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Joseph Lee

Bread Machines

U.S. Patent Nos. 524,042; 540,553
Inducted in 2019
Born 1849 - Died June 11, 1908

Joseph Lee was a pioneer in the automation of bread and breadcrumb making in the late 1800s. He invented machines for use in the hospitality industry that automated the mixing and kneading of bread dough, and that created crumbs from day-old loaves.

Born in South Carolina in 1849, Lee was enslaved for the first 10 years of his life. He became a blacksmith during the Civil War, and after gaining his freedom, he worked as a servant in Beaufort, then served for 11 years as a steward in the U.S. Coast Survey, now part of NOAA, the National Oceanic and Atmospheric Administration. Here, he was tasked with cooking and baking, and he gave particular attention to bread making.

By the early 1880s, the self-educated Lee had become a successful entrepreneur. He owned and operated a number of restaurants, hotels and catering establishments in the Boston area. In this work, he found many problems to solve and processes to improve, driving him to also become an impactful inventor.

In 1894, Lee filed for his first patent, on a kneading machine that would streamline the process of producing uniform bread. A skilled chef and baker, Lee had observed that the best bread was produced by evenly kneaded dough, so his efficient machine was designed to “thoroughly mix and knead the dough and bring it to the desired condition without resorting to the tedious process of mixing and kneading the same by hand.” The machine used “two oppositely revolving conveyers” so that the dough would be continuously moved to the center, where it was kneaded by pestles. A similar design can still be found in today’s automatic bread makers, which often use spinning paddles to evenly knead dough.

The same year Lee patented his kneading machine, his name appeared on a revolutionary document known as “Baker’s List.” Written by lawyer and patent examiner Henry E. Baker and submitted into the Congressional Record by U.S. Representative and National Inventors Hall of Fame® Inductee George Washington Murray, Baker’s List documented the 92 U.S. patents that had thus far been granted to Black inventors, challenging the nation’s limited view of who could invent and innovate.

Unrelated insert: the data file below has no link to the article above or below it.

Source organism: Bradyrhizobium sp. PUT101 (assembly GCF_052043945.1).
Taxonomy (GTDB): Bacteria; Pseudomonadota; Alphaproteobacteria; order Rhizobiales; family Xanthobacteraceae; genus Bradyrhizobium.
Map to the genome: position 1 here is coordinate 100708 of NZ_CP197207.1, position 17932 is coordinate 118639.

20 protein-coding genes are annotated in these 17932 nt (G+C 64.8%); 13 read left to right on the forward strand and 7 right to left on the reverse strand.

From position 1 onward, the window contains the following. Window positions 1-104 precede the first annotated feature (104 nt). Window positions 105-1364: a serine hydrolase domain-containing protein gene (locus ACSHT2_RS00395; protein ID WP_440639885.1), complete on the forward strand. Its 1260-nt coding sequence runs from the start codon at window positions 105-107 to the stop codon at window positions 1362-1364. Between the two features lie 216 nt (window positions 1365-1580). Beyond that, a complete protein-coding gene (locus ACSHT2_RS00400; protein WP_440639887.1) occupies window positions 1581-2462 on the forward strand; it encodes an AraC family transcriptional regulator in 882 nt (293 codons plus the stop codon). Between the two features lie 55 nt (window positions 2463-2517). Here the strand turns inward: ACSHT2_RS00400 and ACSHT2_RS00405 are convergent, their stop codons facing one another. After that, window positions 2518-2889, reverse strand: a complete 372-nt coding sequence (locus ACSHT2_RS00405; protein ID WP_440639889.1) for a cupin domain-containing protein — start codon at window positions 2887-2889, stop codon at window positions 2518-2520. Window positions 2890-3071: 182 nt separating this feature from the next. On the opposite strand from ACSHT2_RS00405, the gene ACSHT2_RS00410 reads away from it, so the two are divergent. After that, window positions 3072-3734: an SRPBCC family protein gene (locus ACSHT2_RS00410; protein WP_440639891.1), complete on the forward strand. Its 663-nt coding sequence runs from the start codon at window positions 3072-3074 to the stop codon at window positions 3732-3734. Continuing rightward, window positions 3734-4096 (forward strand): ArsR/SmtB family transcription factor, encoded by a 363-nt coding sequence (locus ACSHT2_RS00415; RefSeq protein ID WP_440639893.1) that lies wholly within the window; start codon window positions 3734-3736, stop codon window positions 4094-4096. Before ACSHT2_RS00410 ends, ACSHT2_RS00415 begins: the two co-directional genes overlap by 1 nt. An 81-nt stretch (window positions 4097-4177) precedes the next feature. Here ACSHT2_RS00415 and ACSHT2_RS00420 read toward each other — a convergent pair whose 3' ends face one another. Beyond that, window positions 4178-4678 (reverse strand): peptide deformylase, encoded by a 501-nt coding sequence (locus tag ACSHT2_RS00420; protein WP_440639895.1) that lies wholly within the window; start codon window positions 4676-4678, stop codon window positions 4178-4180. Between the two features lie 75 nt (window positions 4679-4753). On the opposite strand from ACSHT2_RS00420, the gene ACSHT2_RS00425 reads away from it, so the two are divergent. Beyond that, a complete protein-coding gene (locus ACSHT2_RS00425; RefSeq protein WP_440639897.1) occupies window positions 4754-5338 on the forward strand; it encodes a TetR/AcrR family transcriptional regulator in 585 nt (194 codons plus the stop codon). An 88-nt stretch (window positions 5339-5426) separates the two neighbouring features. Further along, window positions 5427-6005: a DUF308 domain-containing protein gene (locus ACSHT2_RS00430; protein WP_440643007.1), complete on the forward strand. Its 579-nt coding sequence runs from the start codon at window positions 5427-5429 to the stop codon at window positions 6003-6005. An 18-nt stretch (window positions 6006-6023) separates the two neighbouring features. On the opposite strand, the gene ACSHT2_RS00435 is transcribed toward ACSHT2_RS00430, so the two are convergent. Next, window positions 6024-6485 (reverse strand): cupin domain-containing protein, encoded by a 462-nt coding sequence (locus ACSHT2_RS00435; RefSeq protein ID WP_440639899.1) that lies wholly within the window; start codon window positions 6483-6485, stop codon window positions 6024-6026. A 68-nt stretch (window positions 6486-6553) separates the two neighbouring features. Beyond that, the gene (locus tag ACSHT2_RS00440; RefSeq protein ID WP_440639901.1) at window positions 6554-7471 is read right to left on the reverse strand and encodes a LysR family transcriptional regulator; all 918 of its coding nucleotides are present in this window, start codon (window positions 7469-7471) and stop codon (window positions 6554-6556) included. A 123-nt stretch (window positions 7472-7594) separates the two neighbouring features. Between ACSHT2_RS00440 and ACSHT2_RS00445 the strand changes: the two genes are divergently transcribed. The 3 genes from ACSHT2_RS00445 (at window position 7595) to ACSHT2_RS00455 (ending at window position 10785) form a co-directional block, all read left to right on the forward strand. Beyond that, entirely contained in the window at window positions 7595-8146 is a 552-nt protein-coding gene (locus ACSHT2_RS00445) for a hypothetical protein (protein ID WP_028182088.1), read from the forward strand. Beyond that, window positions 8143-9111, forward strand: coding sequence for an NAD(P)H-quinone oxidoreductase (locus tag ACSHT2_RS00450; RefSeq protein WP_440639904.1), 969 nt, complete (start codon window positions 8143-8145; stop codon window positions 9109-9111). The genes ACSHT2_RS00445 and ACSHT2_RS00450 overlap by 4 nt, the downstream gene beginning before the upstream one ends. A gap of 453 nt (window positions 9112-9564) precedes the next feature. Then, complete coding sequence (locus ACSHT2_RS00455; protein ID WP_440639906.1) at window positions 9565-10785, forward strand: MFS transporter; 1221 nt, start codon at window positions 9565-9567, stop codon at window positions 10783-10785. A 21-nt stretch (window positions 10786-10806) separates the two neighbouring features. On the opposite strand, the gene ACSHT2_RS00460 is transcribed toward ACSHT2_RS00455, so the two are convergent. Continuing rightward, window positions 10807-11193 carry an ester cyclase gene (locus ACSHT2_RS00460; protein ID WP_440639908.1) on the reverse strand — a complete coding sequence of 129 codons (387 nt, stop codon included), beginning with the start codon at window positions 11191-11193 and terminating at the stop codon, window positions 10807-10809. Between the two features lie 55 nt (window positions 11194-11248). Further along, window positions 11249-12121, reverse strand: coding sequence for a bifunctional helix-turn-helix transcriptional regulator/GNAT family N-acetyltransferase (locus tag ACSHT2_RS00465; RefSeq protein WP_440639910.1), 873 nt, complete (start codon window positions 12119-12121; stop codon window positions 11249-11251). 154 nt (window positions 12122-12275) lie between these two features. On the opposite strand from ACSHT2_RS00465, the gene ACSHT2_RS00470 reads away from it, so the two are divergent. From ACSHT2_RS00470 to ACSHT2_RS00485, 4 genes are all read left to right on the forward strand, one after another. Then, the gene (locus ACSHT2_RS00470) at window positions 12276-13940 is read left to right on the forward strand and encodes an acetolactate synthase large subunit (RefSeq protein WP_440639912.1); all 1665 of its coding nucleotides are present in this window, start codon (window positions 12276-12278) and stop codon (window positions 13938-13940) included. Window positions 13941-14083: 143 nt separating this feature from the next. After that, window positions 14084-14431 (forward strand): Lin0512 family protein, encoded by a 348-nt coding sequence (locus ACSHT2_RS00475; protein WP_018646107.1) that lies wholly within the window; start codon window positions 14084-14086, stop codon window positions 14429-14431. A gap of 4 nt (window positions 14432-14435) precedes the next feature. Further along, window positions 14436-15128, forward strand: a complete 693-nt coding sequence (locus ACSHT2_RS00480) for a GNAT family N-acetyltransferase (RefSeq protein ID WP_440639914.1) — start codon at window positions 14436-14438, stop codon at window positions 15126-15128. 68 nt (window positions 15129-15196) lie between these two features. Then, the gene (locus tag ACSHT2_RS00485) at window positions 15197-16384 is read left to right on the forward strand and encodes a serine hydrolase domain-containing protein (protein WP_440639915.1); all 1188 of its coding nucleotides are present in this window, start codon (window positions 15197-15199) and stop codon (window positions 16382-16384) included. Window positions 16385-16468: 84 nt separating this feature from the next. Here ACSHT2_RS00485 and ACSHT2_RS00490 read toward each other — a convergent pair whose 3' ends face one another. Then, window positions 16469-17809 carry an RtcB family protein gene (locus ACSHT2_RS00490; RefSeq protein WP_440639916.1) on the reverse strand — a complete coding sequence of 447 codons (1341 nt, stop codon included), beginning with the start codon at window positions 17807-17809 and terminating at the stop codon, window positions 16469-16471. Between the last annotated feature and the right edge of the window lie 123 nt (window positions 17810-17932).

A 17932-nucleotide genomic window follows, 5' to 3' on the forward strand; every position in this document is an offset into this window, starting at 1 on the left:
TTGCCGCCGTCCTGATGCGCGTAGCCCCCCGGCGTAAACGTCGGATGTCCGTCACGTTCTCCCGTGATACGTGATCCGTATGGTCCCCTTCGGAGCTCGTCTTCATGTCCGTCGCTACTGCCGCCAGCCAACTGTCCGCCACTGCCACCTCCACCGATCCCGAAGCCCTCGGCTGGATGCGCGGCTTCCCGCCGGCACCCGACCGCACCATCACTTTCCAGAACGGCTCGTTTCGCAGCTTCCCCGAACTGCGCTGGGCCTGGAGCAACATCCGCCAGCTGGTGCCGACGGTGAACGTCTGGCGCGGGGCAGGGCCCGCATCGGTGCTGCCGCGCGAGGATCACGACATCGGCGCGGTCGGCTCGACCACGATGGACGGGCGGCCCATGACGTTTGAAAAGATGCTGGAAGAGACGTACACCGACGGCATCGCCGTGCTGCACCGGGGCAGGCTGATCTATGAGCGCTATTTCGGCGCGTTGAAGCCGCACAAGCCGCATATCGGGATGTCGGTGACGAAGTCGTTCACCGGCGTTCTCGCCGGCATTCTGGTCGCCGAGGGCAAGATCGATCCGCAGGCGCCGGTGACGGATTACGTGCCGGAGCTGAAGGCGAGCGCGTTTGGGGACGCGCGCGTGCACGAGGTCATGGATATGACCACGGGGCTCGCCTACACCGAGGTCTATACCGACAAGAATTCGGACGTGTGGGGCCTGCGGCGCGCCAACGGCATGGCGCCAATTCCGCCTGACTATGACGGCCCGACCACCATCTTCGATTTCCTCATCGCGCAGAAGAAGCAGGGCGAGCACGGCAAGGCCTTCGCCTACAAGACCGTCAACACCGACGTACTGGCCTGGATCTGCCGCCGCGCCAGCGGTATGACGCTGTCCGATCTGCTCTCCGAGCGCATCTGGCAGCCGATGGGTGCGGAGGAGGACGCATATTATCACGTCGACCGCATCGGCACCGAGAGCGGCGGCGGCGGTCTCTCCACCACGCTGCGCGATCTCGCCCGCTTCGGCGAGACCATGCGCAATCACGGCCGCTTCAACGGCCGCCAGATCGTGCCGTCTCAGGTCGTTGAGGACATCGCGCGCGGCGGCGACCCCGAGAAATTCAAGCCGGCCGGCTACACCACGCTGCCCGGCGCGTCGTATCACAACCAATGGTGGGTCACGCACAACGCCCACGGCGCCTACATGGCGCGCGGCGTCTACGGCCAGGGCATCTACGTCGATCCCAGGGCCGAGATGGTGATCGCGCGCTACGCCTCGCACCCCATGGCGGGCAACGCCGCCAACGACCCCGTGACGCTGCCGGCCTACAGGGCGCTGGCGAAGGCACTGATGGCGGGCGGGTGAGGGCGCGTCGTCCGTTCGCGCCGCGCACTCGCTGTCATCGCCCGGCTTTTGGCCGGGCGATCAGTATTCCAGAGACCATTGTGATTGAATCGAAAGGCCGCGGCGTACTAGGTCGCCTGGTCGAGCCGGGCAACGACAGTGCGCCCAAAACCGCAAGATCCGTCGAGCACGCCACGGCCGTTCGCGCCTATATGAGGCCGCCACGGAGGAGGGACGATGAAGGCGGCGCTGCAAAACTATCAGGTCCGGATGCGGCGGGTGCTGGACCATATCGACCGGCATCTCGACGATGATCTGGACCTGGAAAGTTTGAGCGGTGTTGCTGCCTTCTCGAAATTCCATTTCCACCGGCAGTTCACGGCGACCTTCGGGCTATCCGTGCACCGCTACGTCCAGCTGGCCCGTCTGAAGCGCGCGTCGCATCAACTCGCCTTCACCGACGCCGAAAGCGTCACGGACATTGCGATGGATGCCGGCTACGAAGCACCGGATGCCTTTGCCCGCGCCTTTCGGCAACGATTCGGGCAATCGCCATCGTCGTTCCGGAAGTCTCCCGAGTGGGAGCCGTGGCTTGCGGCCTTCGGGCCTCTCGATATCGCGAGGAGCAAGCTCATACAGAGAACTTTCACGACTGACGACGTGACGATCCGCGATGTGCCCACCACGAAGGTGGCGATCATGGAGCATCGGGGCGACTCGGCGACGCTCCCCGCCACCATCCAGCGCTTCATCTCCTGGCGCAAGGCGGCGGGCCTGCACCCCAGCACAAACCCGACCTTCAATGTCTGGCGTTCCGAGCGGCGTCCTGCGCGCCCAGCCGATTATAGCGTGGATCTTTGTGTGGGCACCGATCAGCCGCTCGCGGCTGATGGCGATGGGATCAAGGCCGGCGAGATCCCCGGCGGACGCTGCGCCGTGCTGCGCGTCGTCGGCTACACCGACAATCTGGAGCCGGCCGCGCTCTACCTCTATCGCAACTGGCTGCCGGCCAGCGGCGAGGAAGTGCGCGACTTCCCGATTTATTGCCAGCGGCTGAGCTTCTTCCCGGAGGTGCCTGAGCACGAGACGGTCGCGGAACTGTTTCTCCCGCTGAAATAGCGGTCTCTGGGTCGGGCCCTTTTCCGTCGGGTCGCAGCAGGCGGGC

Lee’s drive to invent did not stop with his kneading machine. His next idea developed as he became frustrated by the large amount of unsold bread his kitchens discarded because it was a day or more old and slightly stale. Lee believed that breadcrumbs were better than cracker crumbs for coatings, so he created a device to mechanize the tearing, crumbling and grinding of bread into crumbs. He patented his “bread crumbing machine” in 1895.

By 1900, Lee’s crumber was used by many of America’s leading hotels and was a fixture in hundreds of the country’s leading catering establishments. It also was used by individuals looking for a clever way to use their leftover bread at home. Lee sold the rights to his crumber to Boston’s Royal Worcester Bread Co., making it possible for kitchens across the world to take advantage of this technology.

In 1902, Lee patented an improvement to his bread machine, offering superior kneading action that closely approximated the work of human hands. By decreasing waste and increasing productivity, each of Lee’s innovative bread machines made a significant impact, allowing businesses to operate at a larger capacity and with higher efficiency.

Lee eventually assigned the rights to his bread-kneading machine to The National Bread Co., and he continued to own stock and receive royalties. He also sold his bread-crumbing machine to The Goodell Co., a manufacturing firm located in New Hampshire, and he passed his business on to his children.